Rhinelander Rabbit

The Rhinelander Rabbit displays a fully arched body that weighs between 7 to 10 pounds. It also has long limbs and ears that come in “V” shape. The coat is short and soft and demands low maintenance. Owners are advised to brush once a week to maintain shape and texture. During molting season, once or twice a week brushing is recommended in order to keep up with the shedding.

The Rhinelander Rabbit is predominantly white, with 2 different colored markings that make it unique from all rabbit breeds. Similar to the English spot, this breed possesses colored eyes, eye circles, and a nose that resemble a butterfly.

Photo: Rabbit Mage|Flickr

Behavior and Temperament

The Rhinelander Rabbit is known for its passive and friendly behavior, which make it an ideal pet for singles, couples and senior citizens. It is also very active and playful, which make it a good companion pet for children. However, it is still best to supervise small children when playing with this rabbit to avoid injuries and accidents.

In order to keep your pet happy and healthy, it must be let out of its cage a few hours per day to play and explore its surroundings. Doing this will enable it to build social skills, as well as have proper exercise to maintain health. Aside from interacting with humans, this furry animal also loves to play with various toys which are available in local pet shops. Toys made specifically for rabbits develop both mental and physical skills, while also making play time more fun and engaging. An alternative for these sometimes pricey toys is simple and cheap home items such as cardboard boxes and plastic balls.

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In terms of training, rabbits are considered to be harder to train compared to other domesticated animals such as cats and dogs. Although not impossible, teaching your pet the basics of potty training will require loads of patience and time. Many rabbit enthusiasts use the simple yet effective technique of placing several litter boxes around the areas frequented by the pet. Eventually, your pet will understand and successfully follow your commands.

Health and Care

Similar to all rabbits, this breed must have a steady diet of 70% hay and the rest a mixture of rabbit pellets, fruits, vegetable and leafy greens. Always be extra careful when feeding your pet with foods from the refrigerator as some of them may contain ingredients that are harmful to your rabbit’s health. Avoid serving food items that have high levels of sugar and acids. In addition, make sure to feed only fresh and clean vegetables and fruits.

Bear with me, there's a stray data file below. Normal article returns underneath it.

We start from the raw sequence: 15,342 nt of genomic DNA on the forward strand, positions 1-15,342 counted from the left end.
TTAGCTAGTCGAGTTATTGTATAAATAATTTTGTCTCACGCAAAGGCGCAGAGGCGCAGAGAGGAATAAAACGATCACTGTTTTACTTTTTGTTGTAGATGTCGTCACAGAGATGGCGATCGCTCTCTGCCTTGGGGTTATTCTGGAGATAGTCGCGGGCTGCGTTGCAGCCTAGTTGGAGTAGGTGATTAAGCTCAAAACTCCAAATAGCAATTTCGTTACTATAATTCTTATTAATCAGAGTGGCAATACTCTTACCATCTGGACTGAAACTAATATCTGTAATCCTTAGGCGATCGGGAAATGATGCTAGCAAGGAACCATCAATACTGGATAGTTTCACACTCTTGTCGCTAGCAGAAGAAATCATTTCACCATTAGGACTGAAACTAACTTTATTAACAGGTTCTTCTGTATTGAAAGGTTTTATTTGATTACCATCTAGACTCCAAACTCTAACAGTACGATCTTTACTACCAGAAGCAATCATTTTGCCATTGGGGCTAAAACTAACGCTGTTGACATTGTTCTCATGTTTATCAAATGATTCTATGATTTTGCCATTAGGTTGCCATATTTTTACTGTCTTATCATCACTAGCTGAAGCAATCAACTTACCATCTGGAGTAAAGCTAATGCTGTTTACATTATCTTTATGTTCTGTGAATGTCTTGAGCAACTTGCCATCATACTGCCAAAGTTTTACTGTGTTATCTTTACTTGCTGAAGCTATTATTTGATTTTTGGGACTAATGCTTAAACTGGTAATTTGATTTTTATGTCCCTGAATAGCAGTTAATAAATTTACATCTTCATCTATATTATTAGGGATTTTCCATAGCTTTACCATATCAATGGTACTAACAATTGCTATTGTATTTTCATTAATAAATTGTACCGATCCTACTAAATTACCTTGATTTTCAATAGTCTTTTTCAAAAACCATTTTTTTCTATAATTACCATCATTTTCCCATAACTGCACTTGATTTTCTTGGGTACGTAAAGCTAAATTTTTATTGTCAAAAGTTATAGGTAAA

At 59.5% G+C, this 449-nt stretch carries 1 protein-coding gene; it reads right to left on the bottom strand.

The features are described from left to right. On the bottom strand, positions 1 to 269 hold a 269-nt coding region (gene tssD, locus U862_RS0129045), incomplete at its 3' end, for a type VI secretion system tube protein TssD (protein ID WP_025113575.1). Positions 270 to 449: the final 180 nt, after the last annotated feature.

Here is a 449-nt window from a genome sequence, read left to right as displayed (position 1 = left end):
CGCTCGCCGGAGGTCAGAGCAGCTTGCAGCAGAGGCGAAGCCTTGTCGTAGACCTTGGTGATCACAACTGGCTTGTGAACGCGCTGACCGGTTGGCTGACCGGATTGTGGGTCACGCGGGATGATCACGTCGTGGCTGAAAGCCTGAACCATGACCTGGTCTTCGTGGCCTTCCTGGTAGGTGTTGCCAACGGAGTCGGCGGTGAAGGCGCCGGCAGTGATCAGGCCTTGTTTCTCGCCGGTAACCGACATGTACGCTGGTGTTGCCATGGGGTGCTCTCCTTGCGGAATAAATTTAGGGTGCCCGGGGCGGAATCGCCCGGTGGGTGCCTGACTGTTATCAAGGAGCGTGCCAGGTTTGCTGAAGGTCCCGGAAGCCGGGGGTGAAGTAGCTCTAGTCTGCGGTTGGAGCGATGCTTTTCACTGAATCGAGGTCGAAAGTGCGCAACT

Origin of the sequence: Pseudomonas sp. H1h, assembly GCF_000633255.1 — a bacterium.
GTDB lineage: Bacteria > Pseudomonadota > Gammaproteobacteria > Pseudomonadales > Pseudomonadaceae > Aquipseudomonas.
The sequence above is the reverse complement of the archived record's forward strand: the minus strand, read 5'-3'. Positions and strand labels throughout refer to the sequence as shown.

Rhinelander Rabbit is considered as a healthy breed, with only a few health risks that are common among rabbits such as overgrown teeth. Fortunately, this health condition can be easily prevented by simply following its diet requirement of fresh hay. Hay naturally cuts down rabbit’s teeth to proper size while also supplying the majority of your pet’s nutritional needs.

Although the Rhinelander Rabbit is adaptable to both outdoor and indoor living, it seems to be more comfortable and healthier when kept indoors. Extreme cold and hot temperatures greatly impact its overall health, which is why it needs indoor protection. In addition, keeping it indoors minimizes the possibility of attacks from various predators.

If you prefer an outdoor cage, make sure to buy an enclosure that is strong and sturdy enough to protect your pet from other animals. Furthermore, place the cage in an elevated area that predators will not be able to reach. Also, make sure that the spaces between the cage bars are not too big to prevent escape, but also not too narrow to give your pet a clear view of its surroundings. Lastly, when picking a cage, make sure it is also spacious and will allow your pet to move around freely and comfortably.

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History and Background

The Rhinelander Rabbit was first developed in North Rhine-Westphalia, Germany by a rabbit enthusiast named Josef Heinz. He crossbred a Japanese buck, which is known as the Harlequin Rabbit in North America, with a gray-checkered doe. These rabbits made their way to the USA in 1923 and were eventually accepted by ARBA in 1925.

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